|Summary of Features
Scenery - good-very good
How Pristine? - houses nearby, site of old development
Swimming - no
Protection - unknown
Crowds - small to none
Access - good-very good to runs, springs not accessible
Facilities - none
Safety - good
Scuba - no
Cost - free
From intersection of Central Florida Greeneway (Highway 417) and Highway 434 in Seminole County, go left (east) onto Highway 434. Turn right (north) onto Spring Avenue, the first road after going under (west of) the Greeneway. Proceed 0.68 miles to the springs at historic marker for White’s Landing.
For maps, latitude/longitude data, driving directions, satellite imagery, and topographic representations as well as weather conditions at this spring, go to Greg Johnson's informative "Florida Springs Database" web site at the following address: http://www.ThisWaytothe.Net/springs/floridasprings.htm#Florida
There are two spring pools at this site, which is on the most southern edge of Lake Jessup. The eastern pool is formed by the combined flows of three small springs that lie about 1,000 south of the lake. The creek formed by these springs is 2-3 feet wide and 1-2 inches deep. It flows under Spring Avenue to form the eastern spring pool. Nearest the road, the pool is filled with reeds. The northern section is clear of plants, oval, and about 60 by 100 feet. The pool opens directly into Lake Jessup. Visibility in the pool was about 3 feet on date of visit in June 2001. The spring water has a strong sulfur odor.
The three springs that feed the eastern pool are on private property and were not visited by JF. They are described (based on their appearance in 1972) as follows by Rosenau et al.:
Spring #2 is at the head of a small gully in a thickly wooded site. . . . The spring rises from a sand bottom inside and 3 feet below the top of a 39-inch diameter clay pipe buried about flush with the land surface. Water overflows the lip of the pipe to flow . . . southwestward.
Spring #3 has a circular pool about 15 feet across and about 3 feet deep at its deepest point. Flow is from several small sand boils about 1 foot in diameter in the pool bottom. (1977, p. 334)
The western pool contains Spring #4 and is about 250 feet from the eastern pool. The spring forms teardrop-shaped pool about 90 feet wide. Its run is 20-30 feet across and about 100 yards to Lake Jessup. The edge of the spring could not be accessed, so its clarity and depth could not be determined. Like the other springs at this site, it has a strong sulfur odor. The point of land between the two spring runs is partially cleared hardwood forest.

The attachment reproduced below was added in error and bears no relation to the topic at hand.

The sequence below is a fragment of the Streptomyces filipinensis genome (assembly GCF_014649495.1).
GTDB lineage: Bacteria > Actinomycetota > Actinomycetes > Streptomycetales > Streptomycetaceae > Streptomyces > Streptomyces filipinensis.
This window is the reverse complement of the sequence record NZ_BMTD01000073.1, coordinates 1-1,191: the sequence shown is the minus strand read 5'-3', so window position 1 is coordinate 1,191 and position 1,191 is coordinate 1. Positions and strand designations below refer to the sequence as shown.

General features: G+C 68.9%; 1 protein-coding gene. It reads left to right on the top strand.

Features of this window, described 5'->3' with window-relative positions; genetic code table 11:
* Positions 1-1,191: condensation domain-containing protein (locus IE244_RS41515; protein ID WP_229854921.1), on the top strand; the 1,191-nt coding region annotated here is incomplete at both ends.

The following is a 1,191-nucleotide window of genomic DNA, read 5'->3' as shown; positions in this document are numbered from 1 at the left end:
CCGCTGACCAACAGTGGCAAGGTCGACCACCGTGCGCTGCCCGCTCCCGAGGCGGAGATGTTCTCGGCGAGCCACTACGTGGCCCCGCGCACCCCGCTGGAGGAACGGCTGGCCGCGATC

- Springs #1-3 are on private property, so only the lower portion of the run, the spring pool, and the mouth of the run into Lake Jessup can be seen.
- Spring #4 is surrounded by houses, but the land on the east side of its run is a county historic site with access for the visitor. The spring may be viewed from a distance of about 125 feet.
- Spring #4 has docks from the surrounding houses, and appears to be used by the residents to access Lake Jessup.
As noted on the historic marker at the site (see photo of marker below), Clifton Springs was visited by John and William Bartram in the 1760s. In the 19th Century, there was a major boat landing for Lake Jessup between the two springs. There have also been fish camps on the site. Today, the main features at the site are the nearby houses and the massive expressway bridge which can be seen from the mouth of the runs.
The springs have a lot of historic significance, but appear to be all but forgotten today.
Wekiwa Springs, Rock Springs, Elder Spring, Lake Jessup Spring, Palm Spring, Sanlando Spring, Miami Spring, Starbuck Spring, Gemini Springs, Seminole Spring, Green Spring, Health Spring, Volusia Blue Spring
Other Nearby Natural Features
Blue Springs State Park
Hontoon Island State Park
Wekiwa Springs State Park
Ocala National Forest
Tosohatchee State Reserve